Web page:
Employee, Desktop and Network Controls

 
 
By Lee Klarich  |  Posted 2010-02-03 Print this article Print
 
 
 
 
 
 
 


Employee, desktop and network controls

A corporate security policy for the use of Enterprise 2.0 applications needs to include the following three elements:

1. Employee controls

The development of policy guidelines for the use of Enterprise 2.0 applications is often challenging, as many examples are available. But the high tension between risk and reward has polarized the opinions. Enterprise 2.0 guidelines are part of an overall code of conduct and privacy policy, and a few key elements need to be represented.

Given the increasing number of "bad" applications, how will an employee know which applications are allowed and banned? How is the list of unapproved applications updated, and who ensures that employees know about it? What constitutes a policy violation? What are the ramifications of policy violations: firing or a reprimand?

Given that a large number of Enterprise 2.0 applications not only manifest themselves on the enterprise network or devices where they could be controlled, but also on the employees' mobile devices, documented employee policies need to be a key piece to the Enterprise 2.0 control puzzle. However, employee controls will remain largely ineffective as a stand-alone control mechanism for safe enablement of Enterprise 2.0 applications.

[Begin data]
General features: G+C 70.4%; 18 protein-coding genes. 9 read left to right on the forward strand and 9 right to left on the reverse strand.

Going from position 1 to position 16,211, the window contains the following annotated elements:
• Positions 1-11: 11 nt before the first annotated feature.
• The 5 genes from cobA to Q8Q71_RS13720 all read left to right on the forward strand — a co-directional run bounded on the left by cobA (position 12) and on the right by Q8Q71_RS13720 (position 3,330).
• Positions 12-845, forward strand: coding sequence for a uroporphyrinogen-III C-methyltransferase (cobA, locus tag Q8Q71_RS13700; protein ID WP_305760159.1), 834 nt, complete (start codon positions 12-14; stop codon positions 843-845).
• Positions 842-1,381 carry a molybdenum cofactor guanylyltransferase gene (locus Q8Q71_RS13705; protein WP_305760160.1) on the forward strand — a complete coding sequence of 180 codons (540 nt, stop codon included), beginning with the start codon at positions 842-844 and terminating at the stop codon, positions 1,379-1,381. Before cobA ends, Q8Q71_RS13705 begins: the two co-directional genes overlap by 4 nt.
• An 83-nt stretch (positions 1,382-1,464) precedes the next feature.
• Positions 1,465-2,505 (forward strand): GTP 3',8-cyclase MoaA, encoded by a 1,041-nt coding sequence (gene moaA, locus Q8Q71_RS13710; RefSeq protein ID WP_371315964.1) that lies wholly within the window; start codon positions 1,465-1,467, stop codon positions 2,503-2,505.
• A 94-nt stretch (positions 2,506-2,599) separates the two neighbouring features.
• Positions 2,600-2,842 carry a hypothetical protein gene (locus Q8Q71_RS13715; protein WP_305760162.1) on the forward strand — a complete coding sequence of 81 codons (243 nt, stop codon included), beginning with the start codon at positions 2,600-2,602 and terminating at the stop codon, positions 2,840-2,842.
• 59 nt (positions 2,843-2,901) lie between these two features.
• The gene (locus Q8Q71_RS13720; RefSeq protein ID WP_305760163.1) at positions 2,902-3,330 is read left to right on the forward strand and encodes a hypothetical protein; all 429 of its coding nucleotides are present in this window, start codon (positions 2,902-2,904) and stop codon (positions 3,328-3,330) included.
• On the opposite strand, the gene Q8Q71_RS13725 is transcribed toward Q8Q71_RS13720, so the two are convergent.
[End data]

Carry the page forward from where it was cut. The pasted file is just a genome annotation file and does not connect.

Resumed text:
2. Desktop controls

Desktop controls can complement the documented employee policies as a rather limited means to safely enable Enterprise 2.0 applications. Laptops connecting remotely, Internet downloads, USB drives and e-mail are all means of installing applications that may or may not be approved. Removing administrative rights completely has proven to be difficult to implement and, in some cases, limits user capabilities. USB drives are now capable of running an application so, in effect, an Enterprise 2.0 application could be accessed after the network admission was granted.



 
 
 
 
Lee Klarich is Vice President of Product Management at Palo Alto Networks. Lee brings a strong track record in network security product management to Palo Alto Networks. Previously, Lee was director of product management for Juniper Networks where he was responsible for firewall/VPN platforms and software. Lee joined Juniper Networks through the NetScreen Technologies acquisition where he managed the same product line. Prior to NetScreen Technologies, Lee held various positions at Excite@Home and Packard Bell NEC. He can be reached at lklarich@paloaltonetworks.com.
 
 
 
 
 
 
 

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